CHIN AND MOUTH WRINKLES I'm scheduled for Fraxel Restore to treat chin and mouth wrinkles, but after some review I need to think again. I noticed that some people have skin problems after years of the date of the procedure. My questions is: Can Fraxel damage my skin in years after?
Will Fraxel Damage my Skin Years After the Procedure?
Doctor Answers (3)
Long Term Laser Resurfacing Results
A properly performed laser resurfacing procedure should not cause long term damage. In fact, it should improve the skin. Carbon dioxide treatments have been shown histologically to increase the collagen in the skin. As always, the procedure is only as good as the person performing it so choose your physician carefully.
Fraxel Laser Will Not Damage Your Skin Years Later
A properly performed Fraxel laser procedure will not cause skin damage years later. I have personally performed Fraxel laser resurfacing over 2000 times since 2004 and there has never been a patient with skin damage that appeared years later. Results from Fraxel laser skin treatment are visible a few months after the last procedure. Skin problems that you see years following a Fraxel laser procedure are new skin problems that are unrelated to the Fraxel laser procedure itself.
I recommend that you see an experienced Fraxel laser physician in your area. Such a physician should leave you feeling confident that he or she will give you an effective, beneficial, and safe treatment.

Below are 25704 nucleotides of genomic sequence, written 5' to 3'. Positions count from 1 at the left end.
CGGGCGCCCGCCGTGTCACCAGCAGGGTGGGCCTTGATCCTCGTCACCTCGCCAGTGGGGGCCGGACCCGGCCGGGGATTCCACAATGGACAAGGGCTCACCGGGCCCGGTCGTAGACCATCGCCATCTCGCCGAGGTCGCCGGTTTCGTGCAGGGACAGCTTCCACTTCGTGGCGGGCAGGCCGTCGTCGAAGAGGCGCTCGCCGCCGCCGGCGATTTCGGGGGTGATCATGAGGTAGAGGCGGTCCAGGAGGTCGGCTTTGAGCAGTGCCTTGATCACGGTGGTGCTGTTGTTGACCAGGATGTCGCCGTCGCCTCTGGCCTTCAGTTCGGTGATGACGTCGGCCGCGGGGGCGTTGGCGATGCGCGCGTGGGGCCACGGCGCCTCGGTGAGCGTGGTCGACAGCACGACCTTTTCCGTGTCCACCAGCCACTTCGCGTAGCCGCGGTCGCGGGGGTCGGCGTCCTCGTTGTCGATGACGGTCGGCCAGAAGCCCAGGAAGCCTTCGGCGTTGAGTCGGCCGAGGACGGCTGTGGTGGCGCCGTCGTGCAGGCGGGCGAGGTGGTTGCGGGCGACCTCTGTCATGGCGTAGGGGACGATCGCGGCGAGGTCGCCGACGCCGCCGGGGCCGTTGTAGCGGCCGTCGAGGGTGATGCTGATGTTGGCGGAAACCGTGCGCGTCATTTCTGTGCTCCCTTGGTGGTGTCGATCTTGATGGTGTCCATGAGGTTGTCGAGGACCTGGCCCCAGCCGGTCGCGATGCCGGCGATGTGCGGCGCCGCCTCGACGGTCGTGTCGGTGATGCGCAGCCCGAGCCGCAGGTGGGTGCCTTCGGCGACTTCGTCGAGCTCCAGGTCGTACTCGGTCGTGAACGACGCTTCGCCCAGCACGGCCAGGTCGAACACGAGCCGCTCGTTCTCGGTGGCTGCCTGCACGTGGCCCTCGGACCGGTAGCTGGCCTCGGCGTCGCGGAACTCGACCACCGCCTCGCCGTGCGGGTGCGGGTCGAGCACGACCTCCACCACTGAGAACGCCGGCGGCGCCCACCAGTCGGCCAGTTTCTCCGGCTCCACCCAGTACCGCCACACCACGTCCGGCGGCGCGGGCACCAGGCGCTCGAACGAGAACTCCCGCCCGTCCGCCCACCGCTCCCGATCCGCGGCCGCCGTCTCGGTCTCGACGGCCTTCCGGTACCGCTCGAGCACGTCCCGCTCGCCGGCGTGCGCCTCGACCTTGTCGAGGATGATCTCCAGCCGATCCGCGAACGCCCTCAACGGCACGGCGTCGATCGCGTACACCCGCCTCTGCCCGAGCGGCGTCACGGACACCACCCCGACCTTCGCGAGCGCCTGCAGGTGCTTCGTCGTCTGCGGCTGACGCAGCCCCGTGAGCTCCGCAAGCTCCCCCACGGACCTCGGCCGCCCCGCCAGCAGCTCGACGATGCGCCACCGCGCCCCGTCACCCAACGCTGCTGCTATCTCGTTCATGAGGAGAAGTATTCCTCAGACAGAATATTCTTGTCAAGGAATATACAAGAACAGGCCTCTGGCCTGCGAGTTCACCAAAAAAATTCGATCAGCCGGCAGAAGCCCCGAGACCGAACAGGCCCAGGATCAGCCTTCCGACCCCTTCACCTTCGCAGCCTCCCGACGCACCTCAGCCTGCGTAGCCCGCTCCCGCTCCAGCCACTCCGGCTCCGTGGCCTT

Good luck Anjelica, and be well.
George Anterasian, MD
True Fraxel Laser Should Not Damage Skin Years After the Procedure
A true Fraxel by Solta treatment should not damage your skin "years after". Unfortunately there are many practitioners who use other technologies but tell their patients that they are getting a "Fraxel" treatment. Secondly, the laser is only as good as the physician using it. Choose your treating physician most carefully. Good luck and be well.
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These answers are for educational purposes and should not be relied upon as a substitute for medical advice you may receive from your physician. If you have a medical emergency, please call 911. These answers do not constitute or initiate a patient/doctor relationship.